Why Do Some Women Get More Comfort From Pets Than From Men?

Is your dog more comforting than your husband?

Posted May 01, 2013

When you're really honest with yourself, who comforts you? Or should I say, whom do you allow to comfort you?

You always cry on your dog.

One of the many reasons I adore my ex-husband is that he starts so many sentences with: "So, it turns out you were right about …"

Today he called to say it turns out I was right on two counts: the woeful emotional inadequacy of husbands and the healing love of a good dog.

My ex is often alerted to my inalienable rightnesses by our paper of record, The New York Times, which is what prompted this morning's most recent example.

Limitations of human males

According to The New York Times, it turns out I was right about how limited most husbands are when it comes to providing emotional support for their wives and I was right when I insisted we get a dog, though he began our married life with no canine history to speak of.

I'll get to the Times part in a minute. First, the dog. Even before we got married I knew I'd change him. I'd make him into a dog person. It was an intense campaign. The main wedge issue was poop and its implications. I just knew all I needed was the right dog. So, 13 years ago I forged ahead and found us the sweetest, most delicious big, black bear of a dog at the Humane Society shelter near our starter (and ender, it turns out) home in Oregon.

Limitless dog love

I guess technically we rescued Bernie, (Bernard Malamutt), but really, he rescued us. Part black lab, some Chow, lots of bear and a bit of panther all wrapped in one huge, handsome dog. He looks like the perfect version of some wonderful, expensive, shiny, mink-coated breed. But he's all mutt. He's got this great natural David Cassidy shag. He howls like a wounded moose when he whiffs a ball or bone underneath the couch. Otherwise he's like the rest of us of a certain age – just likes a soft cushion beneath his tender hindquarters to rest on.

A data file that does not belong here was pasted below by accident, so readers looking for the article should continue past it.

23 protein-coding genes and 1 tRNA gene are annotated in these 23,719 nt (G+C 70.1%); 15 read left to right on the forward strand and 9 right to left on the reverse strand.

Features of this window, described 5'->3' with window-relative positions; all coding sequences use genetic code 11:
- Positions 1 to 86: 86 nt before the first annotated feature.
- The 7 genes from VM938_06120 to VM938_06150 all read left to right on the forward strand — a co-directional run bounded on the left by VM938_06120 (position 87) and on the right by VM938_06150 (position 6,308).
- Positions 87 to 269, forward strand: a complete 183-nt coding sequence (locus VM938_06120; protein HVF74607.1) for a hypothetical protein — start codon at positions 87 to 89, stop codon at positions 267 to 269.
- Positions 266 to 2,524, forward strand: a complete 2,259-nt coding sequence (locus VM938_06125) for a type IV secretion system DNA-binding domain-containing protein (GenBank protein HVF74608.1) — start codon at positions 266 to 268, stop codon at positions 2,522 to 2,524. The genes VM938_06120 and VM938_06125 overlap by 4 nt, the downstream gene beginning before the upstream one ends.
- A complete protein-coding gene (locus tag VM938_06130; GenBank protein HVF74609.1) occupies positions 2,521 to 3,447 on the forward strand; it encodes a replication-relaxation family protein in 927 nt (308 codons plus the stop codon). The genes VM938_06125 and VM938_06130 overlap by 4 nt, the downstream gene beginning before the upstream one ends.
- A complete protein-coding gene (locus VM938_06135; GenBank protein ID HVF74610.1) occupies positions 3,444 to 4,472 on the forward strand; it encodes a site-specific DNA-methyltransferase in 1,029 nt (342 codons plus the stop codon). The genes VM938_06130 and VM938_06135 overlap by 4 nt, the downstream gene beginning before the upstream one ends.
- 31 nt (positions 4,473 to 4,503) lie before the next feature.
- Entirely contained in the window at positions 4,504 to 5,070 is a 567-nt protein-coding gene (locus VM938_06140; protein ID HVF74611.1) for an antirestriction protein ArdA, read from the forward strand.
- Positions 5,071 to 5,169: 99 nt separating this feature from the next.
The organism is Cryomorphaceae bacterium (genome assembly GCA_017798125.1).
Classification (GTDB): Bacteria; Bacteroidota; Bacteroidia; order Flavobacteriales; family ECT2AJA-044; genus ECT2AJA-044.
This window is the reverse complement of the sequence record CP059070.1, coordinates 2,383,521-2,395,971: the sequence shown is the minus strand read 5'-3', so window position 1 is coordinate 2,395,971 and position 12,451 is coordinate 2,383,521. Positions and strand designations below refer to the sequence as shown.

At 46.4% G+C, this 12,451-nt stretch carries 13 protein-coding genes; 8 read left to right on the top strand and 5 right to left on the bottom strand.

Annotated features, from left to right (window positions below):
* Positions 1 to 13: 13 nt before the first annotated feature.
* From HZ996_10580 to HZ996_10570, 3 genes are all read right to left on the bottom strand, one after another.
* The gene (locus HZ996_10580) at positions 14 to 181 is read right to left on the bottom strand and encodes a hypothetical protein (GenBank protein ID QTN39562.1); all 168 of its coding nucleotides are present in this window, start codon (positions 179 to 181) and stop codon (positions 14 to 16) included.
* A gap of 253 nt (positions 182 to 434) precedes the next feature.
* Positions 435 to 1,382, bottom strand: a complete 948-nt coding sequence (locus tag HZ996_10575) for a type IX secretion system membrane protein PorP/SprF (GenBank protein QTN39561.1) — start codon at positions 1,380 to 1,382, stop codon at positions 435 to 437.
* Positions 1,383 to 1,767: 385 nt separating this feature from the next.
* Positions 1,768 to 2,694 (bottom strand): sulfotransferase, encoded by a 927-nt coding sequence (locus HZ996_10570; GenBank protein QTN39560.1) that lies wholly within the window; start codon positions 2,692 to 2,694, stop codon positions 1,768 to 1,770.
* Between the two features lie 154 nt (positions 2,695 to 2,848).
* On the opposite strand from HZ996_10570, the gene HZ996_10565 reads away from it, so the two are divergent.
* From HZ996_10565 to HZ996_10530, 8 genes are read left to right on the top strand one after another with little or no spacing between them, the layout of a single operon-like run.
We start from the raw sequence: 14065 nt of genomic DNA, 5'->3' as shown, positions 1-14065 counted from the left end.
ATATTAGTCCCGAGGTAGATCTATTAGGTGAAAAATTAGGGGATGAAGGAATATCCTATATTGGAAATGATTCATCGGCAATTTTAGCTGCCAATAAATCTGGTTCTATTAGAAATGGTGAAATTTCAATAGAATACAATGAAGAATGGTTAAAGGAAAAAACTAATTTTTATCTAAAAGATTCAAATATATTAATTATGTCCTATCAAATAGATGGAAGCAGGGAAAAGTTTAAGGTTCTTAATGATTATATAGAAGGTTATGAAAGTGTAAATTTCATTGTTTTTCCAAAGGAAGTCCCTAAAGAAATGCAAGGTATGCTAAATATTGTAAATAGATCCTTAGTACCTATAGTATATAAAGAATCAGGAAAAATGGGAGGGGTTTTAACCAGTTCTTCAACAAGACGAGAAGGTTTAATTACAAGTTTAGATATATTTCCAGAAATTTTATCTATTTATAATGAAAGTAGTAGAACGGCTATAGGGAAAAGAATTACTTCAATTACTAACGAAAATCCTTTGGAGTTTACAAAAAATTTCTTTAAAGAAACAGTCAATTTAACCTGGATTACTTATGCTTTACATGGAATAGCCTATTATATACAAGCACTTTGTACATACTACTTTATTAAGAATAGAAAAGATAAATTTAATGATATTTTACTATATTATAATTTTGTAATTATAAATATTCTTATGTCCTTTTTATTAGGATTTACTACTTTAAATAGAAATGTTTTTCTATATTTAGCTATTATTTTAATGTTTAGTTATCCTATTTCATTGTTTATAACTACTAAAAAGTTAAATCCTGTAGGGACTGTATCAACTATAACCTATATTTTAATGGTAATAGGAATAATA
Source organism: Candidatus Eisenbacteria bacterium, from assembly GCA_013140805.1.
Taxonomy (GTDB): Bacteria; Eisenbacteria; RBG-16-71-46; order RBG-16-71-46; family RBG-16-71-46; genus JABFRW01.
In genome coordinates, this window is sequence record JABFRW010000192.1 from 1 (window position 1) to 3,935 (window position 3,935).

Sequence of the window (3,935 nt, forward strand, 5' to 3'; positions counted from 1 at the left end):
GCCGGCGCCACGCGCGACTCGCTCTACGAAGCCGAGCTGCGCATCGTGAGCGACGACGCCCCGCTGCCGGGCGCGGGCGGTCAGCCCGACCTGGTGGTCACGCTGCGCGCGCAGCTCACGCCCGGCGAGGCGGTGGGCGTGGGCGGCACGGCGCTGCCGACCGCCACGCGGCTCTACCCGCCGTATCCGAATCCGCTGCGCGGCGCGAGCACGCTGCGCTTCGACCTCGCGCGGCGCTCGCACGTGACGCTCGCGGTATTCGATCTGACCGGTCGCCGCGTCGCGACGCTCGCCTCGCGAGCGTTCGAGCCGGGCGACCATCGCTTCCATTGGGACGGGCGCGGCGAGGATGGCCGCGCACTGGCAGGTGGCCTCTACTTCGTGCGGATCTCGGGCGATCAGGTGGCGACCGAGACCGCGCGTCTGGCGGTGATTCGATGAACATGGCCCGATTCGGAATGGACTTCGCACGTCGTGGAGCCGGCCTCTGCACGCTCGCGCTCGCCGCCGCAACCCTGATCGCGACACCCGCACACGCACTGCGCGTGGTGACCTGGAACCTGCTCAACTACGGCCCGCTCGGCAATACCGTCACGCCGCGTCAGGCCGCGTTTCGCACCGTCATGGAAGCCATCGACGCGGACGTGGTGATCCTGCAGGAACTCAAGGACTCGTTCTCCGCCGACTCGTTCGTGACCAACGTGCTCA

Bernie is almost 14 and we thought he might have cancer but we found out today that he doesn't. That prompted the call telling me the two pieces of good news. Bernie is okay, and I was right about husbands. The husbands part comes from, where else? The New York Times. The part where I was right was buried deep within the story, so it is to my ex's credit that he saw it, that one phrase, and then felt compelled to call and tell me I was right. He knows I always feel a little thinner when I'm right, so it's a nice gesture.

Dogs listen best

A blogger I read alot, named, Susan Kuchinskas wrote a terrific post last year on an Associated Press and Petside.com survey that found most Americans think their dogs are better listeners than just about anybody else. She wrote that the survey found: "One out of three married women said her pet was a better listener than her husband. For married men, 18 percent felt the same way."  

This week, in a Times special section about animals and humans called "The Creature Connection," the greatest science writer EVER, Natalie Angier, wrote the following paragraph:  

"People are passionate about their companion animals: 70 percent of pet owners say they sometimes sleep with their pets; 65 percent buy Christmas gifts for their pets; 23 percent cook special meals for their pets; and 40 percent of married women with pets say they get more emotional support from their pets than from their husbands."